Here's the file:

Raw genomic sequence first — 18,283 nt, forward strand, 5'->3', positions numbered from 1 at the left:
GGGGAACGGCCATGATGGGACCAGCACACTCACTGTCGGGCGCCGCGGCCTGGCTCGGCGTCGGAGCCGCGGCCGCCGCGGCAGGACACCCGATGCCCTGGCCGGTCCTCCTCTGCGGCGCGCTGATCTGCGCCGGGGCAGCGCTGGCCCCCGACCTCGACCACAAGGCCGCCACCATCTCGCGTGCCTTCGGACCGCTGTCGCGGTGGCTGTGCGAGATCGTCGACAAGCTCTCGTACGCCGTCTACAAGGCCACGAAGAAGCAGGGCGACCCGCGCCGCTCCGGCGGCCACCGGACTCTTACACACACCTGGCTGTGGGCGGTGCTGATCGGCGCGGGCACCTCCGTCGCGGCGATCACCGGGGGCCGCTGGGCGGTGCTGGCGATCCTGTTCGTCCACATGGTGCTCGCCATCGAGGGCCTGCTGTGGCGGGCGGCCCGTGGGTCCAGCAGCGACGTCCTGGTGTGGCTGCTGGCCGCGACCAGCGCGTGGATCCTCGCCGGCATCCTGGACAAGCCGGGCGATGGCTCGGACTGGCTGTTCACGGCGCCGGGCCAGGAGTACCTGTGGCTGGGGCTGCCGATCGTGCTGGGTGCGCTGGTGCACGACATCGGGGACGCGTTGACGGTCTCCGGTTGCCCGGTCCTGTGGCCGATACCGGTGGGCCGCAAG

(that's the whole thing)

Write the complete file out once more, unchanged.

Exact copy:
Raw genomic sequence first — 18,283 nt, forward strand, 5'->3', positions numbered from 1 at the left:
GGGGAACGGCCATGATGGGACCAGCACACTCACTGTCGGGCGCCGCGGCCTGGCTCGGCGTCGGAGCCGCGGCCGCCGCGGCAGGACACCCGATGCCCTGGCCGGTCCTCCTCTGCGGCGCGCTGATCTGCGCCGGGGCAGCGCTGGCCCCCGACCTCGACCACAAGGCCGCCACCATCTCGCGTGCCTTCGGACCGCTGTCGCGGTGGCTGTGCGAGATCGTCGACAAGCTCTCGTACGCCGTCTACAAGGCCACGAAGAAGCAGGGCGACCCGCGCCGCTCCGGCGGCCACCGGACTCTTACACACACCTGGCTGTGGGCGGTGCTGATCGGCGCGGGCACCTCCGTCGCGGCGATCACCGGGGGCCGCTGGGCGGTGCTGGCGATCCTGTTCGTCCACATGGTGCTCGCCATCGAGGGCCTGCTGTGGCGGGCGGCCCGTGGGTCCAGCAGCGACGTCCTGGTGTGGCTGCTGGCCGCGACCAGCGCGTGGATCCTCGCCGGCATCCTGGACAAGCCGGGCGATGGCTCGGACTGGCTGTTCACGGCGCCGGGCCAGGAGTACCTGTGGCTGGGGCTGCCGATCGTGCTGGGTGCGCTGGTGCACGACATCGGGGACGCGTTGACGGTCTCCGGTTGCCCGGTCCTGTGGCCGATACCGGTGGGCCGCAAG